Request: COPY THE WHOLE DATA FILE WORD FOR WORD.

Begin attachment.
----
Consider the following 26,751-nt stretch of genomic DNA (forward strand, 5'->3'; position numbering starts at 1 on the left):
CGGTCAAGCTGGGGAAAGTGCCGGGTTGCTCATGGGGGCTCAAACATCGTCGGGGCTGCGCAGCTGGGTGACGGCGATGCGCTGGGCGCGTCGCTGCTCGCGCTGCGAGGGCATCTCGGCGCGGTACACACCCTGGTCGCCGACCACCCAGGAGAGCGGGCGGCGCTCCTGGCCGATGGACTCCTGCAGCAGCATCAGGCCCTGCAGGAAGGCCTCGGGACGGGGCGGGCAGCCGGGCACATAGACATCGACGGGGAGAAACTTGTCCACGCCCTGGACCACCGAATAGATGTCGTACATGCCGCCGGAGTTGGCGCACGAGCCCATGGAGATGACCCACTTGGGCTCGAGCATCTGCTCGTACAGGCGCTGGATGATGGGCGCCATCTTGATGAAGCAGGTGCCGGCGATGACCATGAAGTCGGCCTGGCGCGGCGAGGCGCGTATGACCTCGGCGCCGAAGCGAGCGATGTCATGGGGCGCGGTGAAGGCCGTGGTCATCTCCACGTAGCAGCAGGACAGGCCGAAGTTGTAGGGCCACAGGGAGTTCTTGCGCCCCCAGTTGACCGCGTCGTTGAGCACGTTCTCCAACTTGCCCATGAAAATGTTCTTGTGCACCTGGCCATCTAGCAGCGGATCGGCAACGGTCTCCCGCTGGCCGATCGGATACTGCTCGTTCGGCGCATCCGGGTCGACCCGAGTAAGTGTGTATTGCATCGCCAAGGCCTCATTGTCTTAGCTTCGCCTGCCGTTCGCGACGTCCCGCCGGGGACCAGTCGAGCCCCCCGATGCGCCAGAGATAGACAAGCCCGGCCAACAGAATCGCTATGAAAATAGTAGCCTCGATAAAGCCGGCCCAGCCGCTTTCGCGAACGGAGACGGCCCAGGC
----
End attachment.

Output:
Consider the following 26,751-nt stretch of genomic DNA (forward strand, 5'->3'; position numbering starts at 1 on the left):
CGGTCAAGCTGGGGAAAGTGCCGGGTTGCTCATGGGGGCTCAAACATCGTCGGGGCTGCGCAGCTGGGTGACGGCGATGCGCTGGGCGCGTCGCTGCTCGCGCTGCGAGGGCATCTCGGCGCGGTACACACCCTGGTCGCCGACCACCCAGGAGAGCGGGCGGCGCTCCTGGCCGATGGACTCCTGCAGCAGCATCAGGCCCTGCAGGAAGGCCTCGGGACGGGGCGGGCAGCCGGGCACATAGACATCGACGGGGAGAAACTTGTCCACGCCCTGGACCACCGAATAGATGTCGTACATGCCGCCGGAGTTGGCGCACGAGCCCATGGAGATGACCCACTTGGGCTCGAGCATCTGCTCGTACAGGCGCTGGATGATGGGCGCCATCTTGATGAAGCAGGTGCCGGCGATGACCATGAAGTCGGCCTGGCGCGGCGAGGCGCGTATGACCTCGGCGCCGAAGCGAGCGATGTCATGGGGCGCGGTGAAGGCCGTGGTCATCTCCACGTAGCAGCAGGACAGGCCGAAGTTGTAGGGCCACAGGGAGTTCTTGCGCCCCCAGTTGACCGCGTCGTTGAGCACGTTCTCCAACTTGCCCATGAAAATGTTCTTGTGCACCTGGCCATCTAGCAGCGGATCGGCAACGGTCTCCCGCTGGCCGATCGGATACTGCTCGTTCGGCGCATCCGGGTCGACCCGAGTAAGTGTGTATTGCATCGCCAAGGCCTCATTGTCTTAGCTTCGCCTGCCGTTCGCGACGTCCCGCCGGGGACCAGTCGAGCCCCCCGATGCGCCAGAGATAGACAAGCCCGGCCAACAGAATCGCTATGAAAATAGTAGCCTCGATAAAGCCGGCCCAGCCGCTTTCGCGAACGGAGACGGCCCAGGC